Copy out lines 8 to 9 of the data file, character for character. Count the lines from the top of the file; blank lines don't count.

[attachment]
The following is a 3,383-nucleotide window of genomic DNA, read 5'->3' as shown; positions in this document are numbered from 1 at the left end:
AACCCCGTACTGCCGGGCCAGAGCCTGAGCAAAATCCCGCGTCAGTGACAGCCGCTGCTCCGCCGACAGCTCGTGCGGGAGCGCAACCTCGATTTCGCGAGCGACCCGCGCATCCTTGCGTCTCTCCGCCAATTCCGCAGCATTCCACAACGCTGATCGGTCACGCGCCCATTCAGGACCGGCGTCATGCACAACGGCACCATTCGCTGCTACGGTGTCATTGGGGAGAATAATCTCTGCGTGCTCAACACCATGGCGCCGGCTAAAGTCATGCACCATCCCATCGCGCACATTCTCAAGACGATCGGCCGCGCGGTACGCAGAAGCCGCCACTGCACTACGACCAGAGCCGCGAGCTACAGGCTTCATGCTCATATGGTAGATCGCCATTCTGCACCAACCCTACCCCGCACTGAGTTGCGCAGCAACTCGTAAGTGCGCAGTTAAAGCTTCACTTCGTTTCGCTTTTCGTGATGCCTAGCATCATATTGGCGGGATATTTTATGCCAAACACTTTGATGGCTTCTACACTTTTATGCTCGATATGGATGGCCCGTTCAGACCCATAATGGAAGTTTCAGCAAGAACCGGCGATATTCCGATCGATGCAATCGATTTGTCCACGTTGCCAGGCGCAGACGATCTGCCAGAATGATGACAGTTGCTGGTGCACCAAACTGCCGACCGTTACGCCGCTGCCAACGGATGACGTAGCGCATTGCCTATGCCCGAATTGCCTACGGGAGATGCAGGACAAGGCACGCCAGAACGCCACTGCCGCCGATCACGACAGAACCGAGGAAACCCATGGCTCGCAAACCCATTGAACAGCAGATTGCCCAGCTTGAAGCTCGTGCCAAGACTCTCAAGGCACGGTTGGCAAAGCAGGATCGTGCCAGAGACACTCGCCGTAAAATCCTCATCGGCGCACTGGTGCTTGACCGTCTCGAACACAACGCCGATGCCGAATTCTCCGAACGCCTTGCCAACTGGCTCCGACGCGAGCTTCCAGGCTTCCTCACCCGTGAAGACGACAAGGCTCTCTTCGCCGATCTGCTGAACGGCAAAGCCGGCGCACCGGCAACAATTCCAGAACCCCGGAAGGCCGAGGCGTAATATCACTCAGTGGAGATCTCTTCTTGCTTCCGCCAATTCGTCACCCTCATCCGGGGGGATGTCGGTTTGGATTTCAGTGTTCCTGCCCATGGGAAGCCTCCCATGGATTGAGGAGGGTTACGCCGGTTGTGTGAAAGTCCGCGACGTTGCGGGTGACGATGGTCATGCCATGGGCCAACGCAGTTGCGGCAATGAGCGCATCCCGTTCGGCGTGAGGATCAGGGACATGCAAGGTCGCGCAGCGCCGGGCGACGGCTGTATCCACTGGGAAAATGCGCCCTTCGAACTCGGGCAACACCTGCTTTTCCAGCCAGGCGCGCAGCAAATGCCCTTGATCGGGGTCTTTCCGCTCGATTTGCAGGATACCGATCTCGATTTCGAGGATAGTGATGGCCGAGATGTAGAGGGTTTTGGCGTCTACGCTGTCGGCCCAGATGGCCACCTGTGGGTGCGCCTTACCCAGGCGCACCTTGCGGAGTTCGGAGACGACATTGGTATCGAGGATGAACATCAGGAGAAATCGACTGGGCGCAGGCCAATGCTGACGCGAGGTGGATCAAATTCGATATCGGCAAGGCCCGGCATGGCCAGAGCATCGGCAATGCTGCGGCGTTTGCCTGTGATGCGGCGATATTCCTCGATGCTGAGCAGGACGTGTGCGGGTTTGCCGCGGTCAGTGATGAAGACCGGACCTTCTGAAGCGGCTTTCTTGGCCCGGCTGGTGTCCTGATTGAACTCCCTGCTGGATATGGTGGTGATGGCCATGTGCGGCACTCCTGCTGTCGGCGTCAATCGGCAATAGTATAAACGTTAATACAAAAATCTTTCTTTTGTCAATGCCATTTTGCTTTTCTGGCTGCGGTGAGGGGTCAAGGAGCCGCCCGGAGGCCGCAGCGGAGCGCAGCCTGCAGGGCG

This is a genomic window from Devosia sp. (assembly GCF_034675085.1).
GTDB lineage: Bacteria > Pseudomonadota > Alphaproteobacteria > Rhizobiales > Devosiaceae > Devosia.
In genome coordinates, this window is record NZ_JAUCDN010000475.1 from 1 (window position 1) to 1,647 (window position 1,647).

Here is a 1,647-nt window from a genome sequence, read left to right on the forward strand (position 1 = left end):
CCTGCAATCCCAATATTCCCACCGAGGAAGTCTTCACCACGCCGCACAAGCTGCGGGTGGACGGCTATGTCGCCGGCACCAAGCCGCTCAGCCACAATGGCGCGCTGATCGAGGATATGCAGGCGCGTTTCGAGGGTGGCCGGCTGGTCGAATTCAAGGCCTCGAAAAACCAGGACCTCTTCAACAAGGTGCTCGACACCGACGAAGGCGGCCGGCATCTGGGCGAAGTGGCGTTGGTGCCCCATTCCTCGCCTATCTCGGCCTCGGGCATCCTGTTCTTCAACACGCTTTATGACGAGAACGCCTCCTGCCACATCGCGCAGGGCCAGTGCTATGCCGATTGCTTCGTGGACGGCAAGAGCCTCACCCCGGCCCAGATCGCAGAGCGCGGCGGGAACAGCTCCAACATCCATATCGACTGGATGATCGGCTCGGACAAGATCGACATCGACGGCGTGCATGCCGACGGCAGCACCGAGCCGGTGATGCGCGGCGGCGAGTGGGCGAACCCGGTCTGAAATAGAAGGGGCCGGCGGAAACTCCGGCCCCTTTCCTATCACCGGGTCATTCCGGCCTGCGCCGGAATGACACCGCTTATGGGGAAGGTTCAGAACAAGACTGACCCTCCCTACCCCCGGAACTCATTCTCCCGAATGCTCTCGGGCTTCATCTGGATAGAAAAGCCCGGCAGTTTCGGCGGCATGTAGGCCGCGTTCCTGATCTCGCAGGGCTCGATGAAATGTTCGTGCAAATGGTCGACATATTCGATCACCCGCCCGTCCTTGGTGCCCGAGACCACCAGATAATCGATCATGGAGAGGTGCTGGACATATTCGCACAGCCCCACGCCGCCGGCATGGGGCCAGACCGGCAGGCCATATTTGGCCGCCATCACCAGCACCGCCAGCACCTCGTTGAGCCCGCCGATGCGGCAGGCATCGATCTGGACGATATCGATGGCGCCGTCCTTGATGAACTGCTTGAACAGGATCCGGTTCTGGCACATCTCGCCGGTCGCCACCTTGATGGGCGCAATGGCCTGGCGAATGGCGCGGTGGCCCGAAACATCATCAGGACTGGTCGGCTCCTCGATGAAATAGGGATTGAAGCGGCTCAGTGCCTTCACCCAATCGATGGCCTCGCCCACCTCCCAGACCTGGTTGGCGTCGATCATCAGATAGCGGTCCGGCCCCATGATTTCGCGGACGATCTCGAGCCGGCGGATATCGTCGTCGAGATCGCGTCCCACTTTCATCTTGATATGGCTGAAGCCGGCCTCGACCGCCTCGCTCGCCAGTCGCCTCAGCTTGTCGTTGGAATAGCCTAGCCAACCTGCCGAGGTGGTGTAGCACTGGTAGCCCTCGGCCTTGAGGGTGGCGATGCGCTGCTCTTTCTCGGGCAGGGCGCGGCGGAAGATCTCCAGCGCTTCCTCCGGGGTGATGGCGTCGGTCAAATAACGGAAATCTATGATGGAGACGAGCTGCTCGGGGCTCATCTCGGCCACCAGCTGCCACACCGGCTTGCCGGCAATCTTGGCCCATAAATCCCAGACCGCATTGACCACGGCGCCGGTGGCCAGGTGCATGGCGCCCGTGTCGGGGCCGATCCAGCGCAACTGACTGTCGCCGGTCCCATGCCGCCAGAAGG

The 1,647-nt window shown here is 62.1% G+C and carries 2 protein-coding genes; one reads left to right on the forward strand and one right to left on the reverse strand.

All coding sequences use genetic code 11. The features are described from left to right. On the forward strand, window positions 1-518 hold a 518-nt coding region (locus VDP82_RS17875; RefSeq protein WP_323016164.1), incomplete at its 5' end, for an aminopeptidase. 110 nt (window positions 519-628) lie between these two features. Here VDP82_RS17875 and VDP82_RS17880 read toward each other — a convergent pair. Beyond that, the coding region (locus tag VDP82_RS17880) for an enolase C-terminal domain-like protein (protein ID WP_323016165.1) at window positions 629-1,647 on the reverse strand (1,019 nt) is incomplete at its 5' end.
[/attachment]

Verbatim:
The 1,647-nt window shown here is 62.1% G+C and carries 2 protein-coding genes; one reads left to right on the forward strand and one right to left on the reverse strand.

All coding sequences use genetic code 11. The features are described from left to right. On the forward strand, window positions 1-518 hold a 518-nt coding region (locus VDP82_RS17875; RefSeq protein WP_323016164.1), incomplete at its 5' end, for an aminopeptidase. 110 nt (window positions 519-628) lie between these two features. Here VDP82_RS17875 and VDP82_RS17880 read toward each other — a convergent pair. Beyond that, the coding region (locus tag VDP82_RS17880) for an enolase C-terminal domain-like protein (protein ID WP_323016165.1) at window positions 629-1,647 on the reverse strand (1,019 nt) is incomplete at its 5' end.